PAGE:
The fourth and final purpose is to estimate progress towards herd immunity, so we know when enough individuals have been infected (or vaccinated) in a community, that they do not catch and pass on the virus, thus breaking the chain of transmission. This is done through serological testing. For example, the city of Boston, which had implemented effective social distancing measures since early March, recently tested a random sample of 700 individuals with no prior symptoms and concluded on May 22 that prevalence in the community was ten per cent, far short of herd immunity.
This result suggests that social distancing had been effective in slowing the spread of the virus, but that Boston remained vulnerable.
According to recent newspaper articles in Mumbai, doctors have been threatened with their licences if they refer asymptomatic patients for testing or prescribe Covid-19 tests without examining patients. This strategy is problematic.
First, it alienates the very workforce we need most on the front-lines. The doctors are not the problem — our collective inability to ramp up testing is. India has performed a total of 1.67 tests per 1,000, Iran has conducted 8.35/1,000, Malaysia 13.7, Spain 41, and Italy 51.
Second, as we have explained earlier, testing asymptomatic, at-risk individuals, is epidemiologically sound practice. Third, health systems the world over are encouraging video consults to protect the healthcare workforce. Physical exams certainly provide more information, but in the middle of an epidemic the risk of infecting either patients or providers may outweigh that benefit in many cases.
As States in India increase testing efforts, there is growing attention to the test positivity rates, with the assumption that a higher test positivity rate is a sign of appropriate testing. However, a strategy of maximising the “hit rate” is appropriate only in the context of a virus that always causes symptoms and when the epidemic is in early stages where strategies to test, trace, and contain are effective. In the context of a virus that has a very high rate of asymptomatic carriers, and where the epidemic is already in large scale community transmission, a push to increase the hit rate leads to the unintended negative consequence of overlooking asymptomatic cases.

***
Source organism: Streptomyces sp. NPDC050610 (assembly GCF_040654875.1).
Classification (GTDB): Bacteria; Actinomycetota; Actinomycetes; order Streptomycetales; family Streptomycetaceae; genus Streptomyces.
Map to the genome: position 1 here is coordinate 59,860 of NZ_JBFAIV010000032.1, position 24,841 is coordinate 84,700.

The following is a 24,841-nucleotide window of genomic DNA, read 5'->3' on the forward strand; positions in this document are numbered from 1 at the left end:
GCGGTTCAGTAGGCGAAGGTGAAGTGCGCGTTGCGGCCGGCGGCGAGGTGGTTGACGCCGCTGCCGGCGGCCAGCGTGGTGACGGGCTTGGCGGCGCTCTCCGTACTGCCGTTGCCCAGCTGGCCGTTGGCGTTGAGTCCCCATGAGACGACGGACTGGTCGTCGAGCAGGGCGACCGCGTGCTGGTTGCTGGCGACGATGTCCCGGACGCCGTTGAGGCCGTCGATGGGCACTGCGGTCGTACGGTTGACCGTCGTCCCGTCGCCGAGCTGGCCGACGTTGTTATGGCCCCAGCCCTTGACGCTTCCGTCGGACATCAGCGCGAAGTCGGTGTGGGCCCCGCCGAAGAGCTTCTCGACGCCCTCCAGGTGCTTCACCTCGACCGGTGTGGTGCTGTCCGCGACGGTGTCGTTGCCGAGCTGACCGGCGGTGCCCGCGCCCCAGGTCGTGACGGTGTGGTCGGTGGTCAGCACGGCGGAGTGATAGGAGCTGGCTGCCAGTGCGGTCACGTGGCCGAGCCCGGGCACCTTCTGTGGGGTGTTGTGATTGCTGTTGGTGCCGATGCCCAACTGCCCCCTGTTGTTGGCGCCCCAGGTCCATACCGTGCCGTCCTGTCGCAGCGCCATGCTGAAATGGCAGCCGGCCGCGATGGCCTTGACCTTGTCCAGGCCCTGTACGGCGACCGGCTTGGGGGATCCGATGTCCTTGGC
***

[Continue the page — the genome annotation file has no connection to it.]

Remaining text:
Re-opening our economy requires testing and contact tracing on a monumental scale, which will require mobilising resources as efficiently and expediently as possible. Despite early hurdles, such as the inability to procure reagents and tests in a hyper-competitive global market, there has been a dramatic increase in domestic capacity. The main hurdle that remains is that a large number of private laboratories and suppliers of testing technologies await regulatory approval. Failure to leverage private testing will hamstring our ability to respond quickly to changing testing needs, such as the influx of millions of labourers returning to their home States.
Sound epidemiology and public health practice indicate that it is time to recalibrate our testing priorities, and transparently share results to promote science-based decision-making We must continue to accelerate testing, under no circumstances be punitive about testing, and rapidly expand focus to testing asymptomatic first and second degree contacts of known cases. Clause 5 of the May 18 ICMR guidelines is a step in this direction. Local and state officials must quickly follow suit.
Malani is Professor, University of Chicago Medical School and Law School; Mohanan is Associate Professor of Public Policy, Economics and Global Health, Duke University; Balsari is Assistant Professor, Emergency Medicine, Harvard Medical School; and Acharya is CEO, Mapmygenome, Hyderabad.
Originally Published On: The Hindu Businessline